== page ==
SLSA Conference Preview

By Rachael Sullivan

“Reed Coral with Spread Tentacles” by Leni Riefenstahl. Her underwater photographs and films will be the subject of Eva Hayward’s SLSA presentation, “How Like a Reef.”

Around C21, excitement has been building for the SLSA (Society for Literature, Science, and the Arts) Conference coming up September 27-30. The buzz isn’t just about the location—right here in Milwaukee!—or the fact that C21 Director Richard Grusin has had a key role in coordinating the conference. We’re also thrilled that SLSA’s “Nonhuman” theme will extend the momentum from our successful Nonhuman Turn Conference last May. SLSA’s CFP cites the organization’s longstanding engagement with the nonhumanities such as computer science and mathematics, and suggests that approaches such as animal studies and systems theory are “critical to the future of literature, science, and the arts.”  Participants come from a range of disciplines, and the conference promises to be richly provocative in its unsettling and reimagining of the human and humanistic inquiry. If you haven’t had a chance to peruse the schedule yet, or if you’re thinking about making the trip to Milwaukee, here’s a sampling of some panels that caught my eye and might catch yours.

Session 1G (“Identity, Gender, and the Line Between Mimesis and Emergence” Thursday @ 1:30pm) takes up representations of artificial intelligence in film and electronic literature. The speakers raise questions about how and what human identity means amidst the neural nets, cyborgs, and humanoids of uncannily real fictional worlds. Heather Warren-Crow, a performance artist and professor at UW-Milwaukee, will present her paper “Formatting Girlhood.” A former C21 Fellow, Warren-Crow’s presentation resonates with the work she did on her fellowship project, entitled “Girlhood and the Plastic Image.”

Session 3J (“Time and Mediation 1: Duration and Synchrony” Friday @ 8:30am) is a must for anyone interested in how new media affect the experience of being a human living in/through time. Approaching their topic through first-person shooter games, films, micro-computing, and molded plastic, these speakers will give you a reason to hesitate the next time someone asks you, “What time is it?” Mark Hansen is the most established scholar on the panel. As I think back to his plenary talk at the Nonhuman Turn Conference, I’m guessing that his SLSA talk will be dense, though rewarding if you are familiar with his work or have a basic background in media theory, continental philosophy, or phenomenology in general.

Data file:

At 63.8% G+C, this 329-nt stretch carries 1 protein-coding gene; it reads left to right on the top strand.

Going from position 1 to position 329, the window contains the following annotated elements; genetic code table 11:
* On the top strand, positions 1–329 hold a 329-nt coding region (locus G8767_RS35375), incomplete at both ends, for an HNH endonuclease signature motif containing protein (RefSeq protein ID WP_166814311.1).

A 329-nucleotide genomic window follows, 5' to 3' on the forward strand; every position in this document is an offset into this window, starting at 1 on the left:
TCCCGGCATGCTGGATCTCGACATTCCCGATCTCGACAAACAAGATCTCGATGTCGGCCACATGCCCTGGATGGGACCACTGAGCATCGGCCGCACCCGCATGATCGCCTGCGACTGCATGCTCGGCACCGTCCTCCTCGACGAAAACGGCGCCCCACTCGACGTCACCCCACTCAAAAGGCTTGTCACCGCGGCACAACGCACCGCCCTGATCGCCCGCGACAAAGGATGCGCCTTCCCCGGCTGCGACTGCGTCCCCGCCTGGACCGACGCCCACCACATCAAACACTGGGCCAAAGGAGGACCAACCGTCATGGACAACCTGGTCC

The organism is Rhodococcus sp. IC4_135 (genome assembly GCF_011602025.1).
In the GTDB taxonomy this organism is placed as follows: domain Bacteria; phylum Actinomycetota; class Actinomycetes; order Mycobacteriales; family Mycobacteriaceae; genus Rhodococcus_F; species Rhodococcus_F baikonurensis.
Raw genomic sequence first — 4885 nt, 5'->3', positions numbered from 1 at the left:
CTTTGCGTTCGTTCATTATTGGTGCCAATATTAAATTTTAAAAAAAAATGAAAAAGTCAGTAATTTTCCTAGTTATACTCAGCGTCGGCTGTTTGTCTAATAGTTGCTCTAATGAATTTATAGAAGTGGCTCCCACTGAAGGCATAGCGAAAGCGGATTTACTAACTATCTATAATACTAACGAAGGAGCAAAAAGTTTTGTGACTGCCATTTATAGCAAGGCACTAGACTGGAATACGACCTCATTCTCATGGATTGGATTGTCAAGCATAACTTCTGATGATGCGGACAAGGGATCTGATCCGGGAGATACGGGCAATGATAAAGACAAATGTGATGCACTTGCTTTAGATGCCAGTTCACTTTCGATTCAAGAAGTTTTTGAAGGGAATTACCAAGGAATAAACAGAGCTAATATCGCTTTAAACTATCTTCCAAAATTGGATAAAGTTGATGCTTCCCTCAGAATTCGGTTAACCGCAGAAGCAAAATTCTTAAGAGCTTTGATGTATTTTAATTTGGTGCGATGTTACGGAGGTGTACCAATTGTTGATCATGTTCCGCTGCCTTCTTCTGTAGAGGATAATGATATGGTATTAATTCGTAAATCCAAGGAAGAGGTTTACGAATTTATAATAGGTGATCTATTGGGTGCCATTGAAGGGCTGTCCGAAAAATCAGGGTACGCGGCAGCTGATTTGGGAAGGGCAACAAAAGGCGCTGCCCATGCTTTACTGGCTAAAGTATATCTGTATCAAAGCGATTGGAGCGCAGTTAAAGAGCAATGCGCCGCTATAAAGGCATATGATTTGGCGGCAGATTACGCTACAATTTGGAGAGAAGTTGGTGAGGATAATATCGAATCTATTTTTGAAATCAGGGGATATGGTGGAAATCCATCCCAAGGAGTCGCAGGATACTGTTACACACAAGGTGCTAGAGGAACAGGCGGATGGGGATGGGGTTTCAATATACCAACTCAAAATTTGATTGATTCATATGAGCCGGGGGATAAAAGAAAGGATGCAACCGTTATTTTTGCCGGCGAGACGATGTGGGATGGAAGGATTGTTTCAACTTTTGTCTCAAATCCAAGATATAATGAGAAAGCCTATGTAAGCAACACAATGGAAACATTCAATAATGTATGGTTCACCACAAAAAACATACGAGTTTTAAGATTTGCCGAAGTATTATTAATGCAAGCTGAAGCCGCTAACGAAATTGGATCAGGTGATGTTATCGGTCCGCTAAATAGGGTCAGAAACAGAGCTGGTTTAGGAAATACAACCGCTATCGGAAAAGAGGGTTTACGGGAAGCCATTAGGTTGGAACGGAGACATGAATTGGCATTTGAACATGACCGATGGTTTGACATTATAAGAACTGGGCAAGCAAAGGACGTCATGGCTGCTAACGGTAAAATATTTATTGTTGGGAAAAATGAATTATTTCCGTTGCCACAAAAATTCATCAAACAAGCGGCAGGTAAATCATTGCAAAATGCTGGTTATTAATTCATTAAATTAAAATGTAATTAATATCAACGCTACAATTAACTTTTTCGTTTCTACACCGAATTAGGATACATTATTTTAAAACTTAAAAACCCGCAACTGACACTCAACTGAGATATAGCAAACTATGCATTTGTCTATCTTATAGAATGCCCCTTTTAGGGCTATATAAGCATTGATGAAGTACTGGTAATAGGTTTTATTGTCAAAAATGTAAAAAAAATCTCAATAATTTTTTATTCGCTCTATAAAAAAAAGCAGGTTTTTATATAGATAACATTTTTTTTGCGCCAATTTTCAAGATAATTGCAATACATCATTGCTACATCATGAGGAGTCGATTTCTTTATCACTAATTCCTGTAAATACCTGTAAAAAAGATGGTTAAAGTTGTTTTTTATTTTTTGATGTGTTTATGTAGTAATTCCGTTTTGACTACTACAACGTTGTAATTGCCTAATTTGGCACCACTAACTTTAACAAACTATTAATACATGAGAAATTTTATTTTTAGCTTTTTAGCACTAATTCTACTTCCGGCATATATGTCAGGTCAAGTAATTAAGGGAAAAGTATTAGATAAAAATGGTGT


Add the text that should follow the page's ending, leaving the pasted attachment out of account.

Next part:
Session 4E (“Aquatic Animals II: Touching the Animal” Friday @ 10:30am) seeks to uncover and draw near to the affective seam connecting humans and animals. A common thread is the notion of sense perception as a means of not only creating awareness but also maintaining distance and difference. As panelist Ron Broglio asks, “What calls from the body of the other are we unable to heed?” This will be an interdisciplinary discussion; the speakers all have diverse backgrounds and hail from departments of English (Broglio), Psychology (Helen Bullard), and Cinematic Arts/Gender Studies (Eva Hayward). For those who follow our C21 events, Hayward’s presentation would be a good preview for her C21 talk, “Sensuous Seas,” on November 30 in Curtin Hall 175.

Session 5A (“Cosmic Cinema” Friday @ 2pm) should be on the radar of all UWM Film Studies students! The panel features Alison Winter (History of Science and Medicine at U. Chicago), Tom Gunning (Cinema and Media Studies at U. Chicago), and Weihong Bao (East Asian Languages and Cultures at Columbia University). Each of these historically-grounded talks seem wonderfully ambitious, and they take a range of examples into consideration: scientific films in the mid-20th century, technologies of looking (such as x-rays and negative photography), and Chinese Propaganda film theory during World War II.